Diseases with movement disorders may be difficult to diagnose, both at the onset when motor symptoms are mild and not sufficiently specific (e.g., difficulty in manipulating objects), or at the end stage when distinctive motor signs are diluted into a severe and polymorphous clinical picture (e.g., gait disorder with postural instability and cognitive decline in aged patients). Erroneous diagnoses are frequent (1,2), even in the most common idiopathic Parkinson's disease (PD) (3). Some of these errors may be avoided if the cognitive dysfunctions that often accompany these diseases are included in the diagnostic criteria.
Subtle but specific cognitive deficits can frequently be detected in patients with a variety of diseases accompanied by movement disorders. We used to say "except for essential tremor" but some cognitive changes have recently been reported even in this case (4). This is explained by the fact that the neuronal pathways connecting the basal ganglia to the cortex project not only to regions involved in the control of movements (motor, premotor, supplementary motor areas) but also to cortical areas contributing to cognitive functions (prefrontal cortex) and to emotional-processing behavior (cingu-lum and orbitofrontal cortex). In each of these diseases, the loss of different specific populations of neurons in the basal ganglia produces not only a characteristic motor syndrome, but also a recognizable pattern of neuropsychological deficits. Why not include these cognitive and behavioral changes in diagnosis decision trees? Indeed, the use of appropriate neuropsychological tests or questionnaires to detect these deficits can contribute to the diagnosis of such diseases (Table 1).
In this review, we will (1) present the different types of deficits that can be usually encountered following lesions of the basal ganglia; (2) characterize the neuropsychological pattern of the main movement disorders: idiopathic PD, multiple system atrophy (MSA), progressive supranuclear palsy (PSP), corticobasal degeneration (CBD), and dementia with Lewy bodies (DLB); and (3) show that the contribution of neuropsychological deficits to diagnosis varies from one parkinsonian disorder to another.
From: Current Clinical Neurology: Atypical Parkinsonian Disorders Edited by: I. Litvan © Humana Press Inc., Totowa, NJ
Proposed Neuropsychological Battery to Evaluate Cognitive and Behavioral Deficits in Parkinsonian Disorders
Domain of Investigation
Global cognitive efficiency Global executive syndrome Set elaboration and monitoring Set maintenance Set shifting
Inhibition of interferences Motor programming
Resistance to environmental dependency Strategic components of memory Opposition between free and cued recall Linguistic functions Gestures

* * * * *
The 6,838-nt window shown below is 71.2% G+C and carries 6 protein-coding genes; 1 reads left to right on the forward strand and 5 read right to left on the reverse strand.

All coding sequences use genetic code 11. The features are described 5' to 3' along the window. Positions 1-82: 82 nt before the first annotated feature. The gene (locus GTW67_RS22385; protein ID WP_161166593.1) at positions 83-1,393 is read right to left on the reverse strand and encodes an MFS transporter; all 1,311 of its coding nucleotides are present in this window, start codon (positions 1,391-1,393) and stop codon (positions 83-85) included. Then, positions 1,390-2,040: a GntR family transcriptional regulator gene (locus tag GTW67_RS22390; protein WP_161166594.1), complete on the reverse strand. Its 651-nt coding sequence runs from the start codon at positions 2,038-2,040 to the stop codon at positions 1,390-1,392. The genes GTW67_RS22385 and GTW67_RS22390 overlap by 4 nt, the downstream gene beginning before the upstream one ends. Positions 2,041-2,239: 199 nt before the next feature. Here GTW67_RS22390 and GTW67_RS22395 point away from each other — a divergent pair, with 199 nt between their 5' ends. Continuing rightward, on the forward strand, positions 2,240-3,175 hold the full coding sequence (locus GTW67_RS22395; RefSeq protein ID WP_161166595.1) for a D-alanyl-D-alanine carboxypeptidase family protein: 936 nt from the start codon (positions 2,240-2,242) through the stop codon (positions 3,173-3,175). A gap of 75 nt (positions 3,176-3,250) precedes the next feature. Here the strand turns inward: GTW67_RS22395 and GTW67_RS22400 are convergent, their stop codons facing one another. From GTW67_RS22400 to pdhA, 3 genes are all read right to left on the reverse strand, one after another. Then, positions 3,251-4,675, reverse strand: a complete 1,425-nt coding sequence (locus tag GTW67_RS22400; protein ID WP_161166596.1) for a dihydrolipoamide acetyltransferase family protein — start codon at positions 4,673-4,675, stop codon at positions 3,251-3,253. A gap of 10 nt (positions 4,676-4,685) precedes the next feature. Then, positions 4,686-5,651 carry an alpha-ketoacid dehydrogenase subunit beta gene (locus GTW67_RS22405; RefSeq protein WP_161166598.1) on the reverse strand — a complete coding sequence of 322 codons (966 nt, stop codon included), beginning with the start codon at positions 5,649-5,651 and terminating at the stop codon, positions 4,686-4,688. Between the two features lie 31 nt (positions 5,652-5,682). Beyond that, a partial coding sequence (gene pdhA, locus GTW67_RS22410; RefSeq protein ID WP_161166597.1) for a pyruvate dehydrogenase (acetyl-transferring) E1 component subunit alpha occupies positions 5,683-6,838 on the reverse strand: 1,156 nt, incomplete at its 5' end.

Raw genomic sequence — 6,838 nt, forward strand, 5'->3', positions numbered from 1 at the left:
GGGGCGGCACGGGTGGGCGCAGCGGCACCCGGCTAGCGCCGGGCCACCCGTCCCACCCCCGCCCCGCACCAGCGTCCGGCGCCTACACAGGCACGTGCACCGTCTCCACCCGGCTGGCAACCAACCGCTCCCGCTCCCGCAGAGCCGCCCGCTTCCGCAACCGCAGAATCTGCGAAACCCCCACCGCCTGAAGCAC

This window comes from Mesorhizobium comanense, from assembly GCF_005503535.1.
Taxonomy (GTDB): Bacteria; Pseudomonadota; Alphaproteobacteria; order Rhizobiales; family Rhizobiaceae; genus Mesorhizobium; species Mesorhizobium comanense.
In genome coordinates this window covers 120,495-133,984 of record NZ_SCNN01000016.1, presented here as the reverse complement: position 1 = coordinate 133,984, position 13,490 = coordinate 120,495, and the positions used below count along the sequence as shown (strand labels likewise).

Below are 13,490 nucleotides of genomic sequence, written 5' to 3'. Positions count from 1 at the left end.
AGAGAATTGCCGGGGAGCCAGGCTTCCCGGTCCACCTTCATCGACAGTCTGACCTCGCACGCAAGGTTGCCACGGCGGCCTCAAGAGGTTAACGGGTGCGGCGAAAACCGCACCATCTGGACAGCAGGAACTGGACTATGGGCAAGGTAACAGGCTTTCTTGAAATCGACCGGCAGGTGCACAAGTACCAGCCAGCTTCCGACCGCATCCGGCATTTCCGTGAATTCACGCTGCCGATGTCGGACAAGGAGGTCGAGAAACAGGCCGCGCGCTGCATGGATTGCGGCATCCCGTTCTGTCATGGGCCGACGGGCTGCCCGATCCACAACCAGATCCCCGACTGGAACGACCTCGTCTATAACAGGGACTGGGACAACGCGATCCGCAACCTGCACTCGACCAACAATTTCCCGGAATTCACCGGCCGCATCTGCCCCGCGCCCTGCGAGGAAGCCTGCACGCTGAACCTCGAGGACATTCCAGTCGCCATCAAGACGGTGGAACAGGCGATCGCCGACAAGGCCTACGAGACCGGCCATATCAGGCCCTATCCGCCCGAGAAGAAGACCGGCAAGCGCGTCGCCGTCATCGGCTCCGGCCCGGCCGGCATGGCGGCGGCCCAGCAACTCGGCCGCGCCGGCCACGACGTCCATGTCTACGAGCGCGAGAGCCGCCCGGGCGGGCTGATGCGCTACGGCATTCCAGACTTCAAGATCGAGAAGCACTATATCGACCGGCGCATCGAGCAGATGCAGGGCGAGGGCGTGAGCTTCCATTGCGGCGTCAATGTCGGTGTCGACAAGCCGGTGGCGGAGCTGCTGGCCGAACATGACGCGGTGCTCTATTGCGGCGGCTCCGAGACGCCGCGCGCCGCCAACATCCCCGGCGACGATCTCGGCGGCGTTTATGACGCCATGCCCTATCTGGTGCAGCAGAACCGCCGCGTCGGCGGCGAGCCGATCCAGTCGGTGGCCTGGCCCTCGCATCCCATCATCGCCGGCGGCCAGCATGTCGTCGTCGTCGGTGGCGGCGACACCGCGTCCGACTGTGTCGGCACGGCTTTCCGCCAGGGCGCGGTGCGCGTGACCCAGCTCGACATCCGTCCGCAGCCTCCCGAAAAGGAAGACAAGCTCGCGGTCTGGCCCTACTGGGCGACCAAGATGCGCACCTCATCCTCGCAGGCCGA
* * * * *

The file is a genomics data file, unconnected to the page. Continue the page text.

Mattis Dementia Rating Scale (5)
Frontal Assessment Battery (6)
Wisconsin Card Sorting Test (7)
Lexical fluency (8)
Trail Making Test (9)
Stroop Test (10)
Graphic and motor series (11)
Imitation, prehension, utilization (12)
California Verbal Learning Test (13)
Grober and Buschke Test (14)
Boston Diagnostic Aphasia Examination (15)
Apraxia examination (16)
Neuropsychiatric Inventory (17)
WHAT ARE THE COGNITIVE AND BEHAVIORAL CHANGES CURRENTLY ENCOUNTERED IN PARKINSONIAN DISORDERS?
The neuropsychological picture of patients may vary from subtle behavioral abnormalities to florid dementia with delusions and hallucinations. The nature and severity of cognitive disorders, the type of impaired memory processes, the presence or absence of instrumental deficits, the precocity of the dysexecutive syndrome, and the frequency of behavioral disorders depend on the underlying neuronal lesions.
According to DSM-IV (Diagnostic and Statistical Manual of Mental Disorders, 4th ed.) criteria (18), dementia is defined by the development of multiple cognitive deficits, severe enough to interfere with social activity or personal relationships and representing a decline from a previously higher level of functioning. The term dementia needs to be used with caution in diseases in which motor impairment, mood, and behavioral disorders may be part of the clinical picture. In these patients the loss of intellectual capacities can, however, be evaluated by psychometric criteria, using global scales, such as the Mattis Dementia Rating Scale (5), which is more appropriate than the Mini Mental State Exam for predominantly subcortical degenerative diseases, given the inclusion of tests evaluating attention and executive functions. Such tools provide cutoff scores that permit a psychometric distinction between demented and nondemented patients. Dementia is usually not observed in PD with early onset (19) or in the early stages of PD (20) or MSA (21,22). Dementia may occur in patients with late-onset PD (23), PSP (24,25), or CBD (26). It is a major feature of DLB, although there may be fluctuations of intellectual functioning from one day to another (27).